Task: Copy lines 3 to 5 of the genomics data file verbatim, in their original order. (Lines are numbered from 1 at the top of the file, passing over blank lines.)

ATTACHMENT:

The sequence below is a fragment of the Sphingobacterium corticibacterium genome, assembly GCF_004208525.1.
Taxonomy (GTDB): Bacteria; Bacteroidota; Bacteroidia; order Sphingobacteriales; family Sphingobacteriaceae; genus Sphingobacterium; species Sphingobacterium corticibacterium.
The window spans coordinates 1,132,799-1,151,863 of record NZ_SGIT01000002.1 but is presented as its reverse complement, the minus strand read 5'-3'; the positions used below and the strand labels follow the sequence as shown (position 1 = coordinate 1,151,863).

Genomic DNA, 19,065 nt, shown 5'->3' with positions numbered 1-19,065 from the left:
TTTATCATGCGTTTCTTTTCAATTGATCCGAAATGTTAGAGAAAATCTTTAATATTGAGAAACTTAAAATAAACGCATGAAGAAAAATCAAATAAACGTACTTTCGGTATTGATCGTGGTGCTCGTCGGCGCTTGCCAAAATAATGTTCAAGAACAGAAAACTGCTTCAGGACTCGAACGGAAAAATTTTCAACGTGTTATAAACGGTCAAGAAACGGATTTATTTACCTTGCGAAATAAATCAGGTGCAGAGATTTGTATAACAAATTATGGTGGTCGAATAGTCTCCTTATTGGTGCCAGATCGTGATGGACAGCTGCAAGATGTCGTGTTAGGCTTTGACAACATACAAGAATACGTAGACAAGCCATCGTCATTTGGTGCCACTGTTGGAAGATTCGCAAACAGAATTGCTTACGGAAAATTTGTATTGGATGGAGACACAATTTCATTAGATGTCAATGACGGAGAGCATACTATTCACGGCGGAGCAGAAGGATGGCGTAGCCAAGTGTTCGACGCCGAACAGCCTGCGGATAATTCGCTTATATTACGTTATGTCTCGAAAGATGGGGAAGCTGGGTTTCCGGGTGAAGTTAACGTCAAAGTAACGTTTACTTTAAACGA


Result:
The window spans coordinates 1,132,799-1,151,863 of record NZ_SGIT01000002.1 but is presented as its reverse complement, the minus strand read 5'-3'; the positions used below and the strand labels follow the sequence as shown (position 1 = coordinate 1,151,863).

Genomic DNA, 19,065 nt, shown 5'->3' with positions numbered 1-19,065 from the left:
TTTATCATGCGTTTCTTTTCAATTGATCCGAAATGTTAGAGAAAATCTTTAATATTGAGAAACTTAAAATAAACGCATGAAGAAAAATCAAATAAACGTACTTTCGGTATTGATCGTGGTGCTCGTCGGCGCTTGCCAAAATAATGTTCAAGAACAGAAAACTGCTTCAGGACTCGAACGGAAAAATTTTCAACGTGTTATAAACGGTCAAGAAACGGATTTATTTACCTTGCGAAATAAATCAGGTGCAGAGATTTGTATAACAAATTATGGTGGTCGAATAGTCTCCTTATTGGTGCCAGATCGTGATGGACAGCTGCAAGATGTCGTGTTAGGCTTTGACAACATACAAGAATACGTAGACAAGCCATCGTCATTTGGTGCCACTGTTGGAAGATTCGCAAACAGAATTGCTTACGGAAAATTTGTATTGGATGGAGACACAATTTCATTAGATGTCAATGACGGAGAGCATACTATTCACGGCGGAGCAGAAGGATGGCGTAGCCAAGTGTTCGACGCCGAACAGCCTGCGGATAATTCGCTTATATTACGTTATGTCTCGAAAGATGGGGAAGCTGGGTTTCCGGGTGAAGTTAACGTCAAAGTAACGTTTACTTTAAACGA